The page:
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Justin Bieber Says He Was 'Emotionally Overwhelmed' in Photos That Showed Him Crying

Gettyimages | Alberto E. Rodriguez
By Michael Howard

Fans of pop star Justin Bieber will recall the viral paparazzi photos from 2018 that showed the singer in tears. And if they keep up with Bieber’s new YouTube docu-series, “Justin Bieber: Seasons,” they now know the story behind those tears.

In the latest episode of “Seasons,” the 25-year-old star addresses the images and mental health in general, explaining that he was “emotionally overwhelmed” and “frustrated” at the time. Being a celebrity, he says, makes those feelings harder to deal with.

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Crying was the “normal” thing to do

Gettyimages | Jackson Lee

“This is me with Hailey [Baldwin] in New York, we were riding bikes,” Bieber recalls. “I remember just struggling. I remember feeling, like, emotionally just overwhelmed and talking to her, not knowing how to communicate certain things and just feeling kind of frustrated.

“There has been a lot of things that have happened in my life and this was a point in my life where I was just like, so overwhelmed … being a normal person and crying.”

The pressures of fame

Wikimedia | https://commons.wikimedia.org/wiki/File:Justin_Bieber_2011_2.jpg

Bieber went on to talk about what it’s like to break down in front of the whole world.

“When I look at things on the Internet and people are like, ‘Justin’s upset, why is he upset?’ It’s like, they don’t give me permission to be upset,” he explains, adding:

“I don't have permission to be human and shed tears, and there are so many people every day who are in a conversation with their girl or their wife or their mom and they break down, but they don't have cameras capturing it. People are like, ‘Is he OK, is he having a mental breakdown?’ … I’m just emotional and, you know, I think that’s okay.”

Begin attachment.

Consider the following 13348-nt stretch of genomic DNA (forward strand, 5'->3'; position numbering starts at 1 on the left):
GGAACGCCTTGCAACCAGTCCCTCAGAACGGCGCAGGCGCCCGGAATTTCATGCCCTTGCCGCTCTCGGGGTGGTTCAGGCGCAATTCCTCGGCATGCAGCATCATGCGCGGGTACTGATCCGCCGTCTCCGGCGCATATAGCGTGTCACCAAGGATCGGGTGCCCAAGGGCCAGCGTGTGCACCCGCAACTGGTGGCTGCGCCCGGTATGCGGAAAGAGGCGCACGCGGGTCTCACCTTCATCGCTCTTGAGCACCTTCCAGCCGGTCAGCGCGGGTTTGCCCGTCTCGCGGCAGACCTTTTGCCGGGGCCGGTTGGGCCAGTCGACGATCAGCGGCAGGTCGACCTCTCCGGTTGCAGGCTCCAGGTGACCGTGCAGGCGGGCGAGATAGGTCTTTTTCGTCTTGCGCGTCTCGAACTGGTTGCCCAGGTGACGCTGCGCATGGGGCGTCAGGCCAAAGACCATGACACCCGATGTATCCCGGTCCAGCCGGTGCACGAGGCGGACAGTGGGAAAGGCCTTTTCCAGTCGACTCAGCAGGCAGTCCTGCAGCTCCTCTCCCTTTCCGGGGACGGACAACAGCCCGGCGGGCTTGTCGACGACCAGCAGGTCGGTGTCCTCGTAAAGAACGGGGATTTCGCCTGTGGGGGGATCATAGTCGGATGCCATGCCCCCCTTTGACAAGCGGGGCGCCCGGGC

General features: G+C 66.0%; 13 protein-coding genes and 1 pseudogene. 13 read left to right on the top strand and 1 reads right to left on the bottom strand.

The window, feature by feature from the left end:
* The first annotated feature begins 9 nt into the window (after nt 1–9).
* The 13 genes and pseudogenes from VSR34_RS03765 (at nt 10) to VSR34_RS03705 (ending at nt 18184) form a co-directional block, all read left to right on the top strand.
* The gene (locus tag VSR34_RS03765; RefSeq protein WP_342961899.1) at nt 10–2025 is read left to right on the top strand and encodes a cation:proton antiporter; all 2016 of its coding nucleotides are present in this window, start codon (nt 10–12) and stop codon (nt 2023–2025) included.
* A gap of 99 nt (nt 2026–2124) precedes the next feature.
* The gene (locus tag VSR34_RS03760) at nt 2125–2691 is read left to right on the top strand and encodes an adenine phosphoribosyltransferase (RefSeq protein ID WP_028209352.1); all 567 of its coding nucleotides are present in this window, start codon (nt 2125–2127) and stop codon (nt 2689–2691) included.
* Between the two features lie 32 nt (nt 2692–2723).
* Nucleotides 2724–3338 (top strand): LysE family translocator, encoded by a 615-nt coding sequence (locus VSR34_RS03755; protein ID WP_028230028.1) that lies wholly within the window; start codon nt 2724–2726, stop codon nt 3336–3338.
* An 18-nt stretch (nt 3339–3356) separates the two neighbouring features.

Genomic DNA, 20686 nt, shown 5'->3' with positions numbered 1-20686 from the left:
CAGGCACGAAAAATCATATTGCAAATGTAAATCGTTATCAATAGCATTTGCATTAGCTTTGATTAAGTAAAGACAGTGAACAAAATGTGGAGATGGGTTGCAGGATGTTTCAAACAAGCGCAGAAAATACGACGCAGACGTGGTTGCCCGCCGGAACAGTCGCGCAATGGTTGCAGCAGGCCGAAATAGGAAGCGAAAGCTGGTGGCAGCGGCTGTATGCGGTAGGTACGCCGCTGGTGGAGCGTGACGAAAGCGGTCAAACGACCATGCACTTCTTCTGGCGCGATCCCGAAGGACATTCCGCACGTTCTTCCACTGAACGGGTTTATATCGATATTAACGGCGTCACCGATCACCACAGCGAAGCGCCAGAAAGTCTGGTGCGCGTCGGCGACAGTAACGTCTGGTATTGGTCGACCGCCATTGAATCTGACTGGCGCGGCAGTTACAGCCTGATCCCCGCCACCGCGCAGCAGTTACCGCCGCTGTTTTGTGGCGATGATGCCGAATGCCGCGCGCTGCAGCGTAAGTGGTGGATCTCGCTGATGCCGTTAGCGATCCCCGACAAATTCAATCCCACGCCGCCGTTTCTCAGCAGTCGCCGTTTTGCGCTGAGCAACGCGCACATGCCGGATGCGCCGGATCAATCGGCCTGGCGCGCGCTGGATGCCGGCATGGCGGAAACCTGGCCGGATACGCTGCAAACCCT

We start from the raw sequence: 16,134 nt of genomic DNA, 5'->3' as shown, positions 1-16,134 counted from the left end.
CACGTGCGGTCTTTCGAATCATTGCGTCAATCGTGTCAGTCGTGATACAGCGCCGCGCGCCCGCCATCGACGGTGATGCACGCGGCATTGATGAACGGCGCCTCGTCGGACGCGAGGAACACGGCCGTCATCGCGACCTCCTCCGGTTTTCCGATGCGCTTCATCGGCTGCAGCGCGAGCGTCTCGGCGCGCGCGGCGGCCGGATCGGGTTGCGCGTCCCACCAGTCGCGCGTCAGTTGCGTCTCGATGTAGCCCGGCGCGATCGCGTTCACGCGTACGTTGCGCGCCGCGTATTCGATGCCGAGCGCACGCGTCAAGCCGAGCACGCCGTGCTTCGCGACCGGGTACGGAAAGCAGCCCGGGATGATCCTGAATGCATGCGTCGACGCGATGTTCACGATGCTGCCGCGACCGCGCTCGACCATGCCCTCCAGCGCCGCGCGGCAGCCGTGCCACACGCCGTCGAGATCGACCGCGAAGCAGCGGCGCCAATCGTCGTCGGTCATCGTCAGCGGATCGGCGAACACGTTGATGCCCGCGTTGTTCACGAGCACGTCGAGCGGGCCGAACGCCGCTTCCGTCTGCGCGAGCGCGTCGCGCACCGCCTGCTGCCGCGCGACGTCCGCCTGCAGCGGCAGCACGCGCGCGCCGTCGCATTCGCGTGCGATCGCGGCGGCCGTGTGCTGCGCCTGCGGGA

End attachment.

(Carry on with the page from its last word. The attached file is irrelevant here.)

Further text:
“Havening”

Gettyimages | Say Cheese!

Also featured in the episode is his mental health coach, Dr. Buzz Mingin, who explained the technique Bieber uses to manage his stress and pressure—something called “havening.”

Mingin describes it as “a psychosensory technique that actually raises the feel-good chemicals in your brain on demand.”

Elaborating on the concept was Bieber’s wife Hailey Baldwin.

“It's basically like a self-soothing thing,” she says. ”Everybody has their own version of havening without knowing it. It's like when you're a little kid and you suck your thumb to soothe yourself.”

New album released

Gettyimages | Mark Blinch

Bieber dropped his fifth studio album, Changes, on Valentine’s Day to mixed reviews.

“For those who simply want their favorite pop star to make an interesting full-length, Bieber has dug deep within himself to deliver a portrait of his current reality, one that is drastically different than on his previous album,” Billboard wrote in a mostly positive review.

In a less-than-positive review, The Independent wrote that “the way [Bieber] talks about love … suggests he hasn’t come all that far since the days of “baby, baby, baby, oh.”

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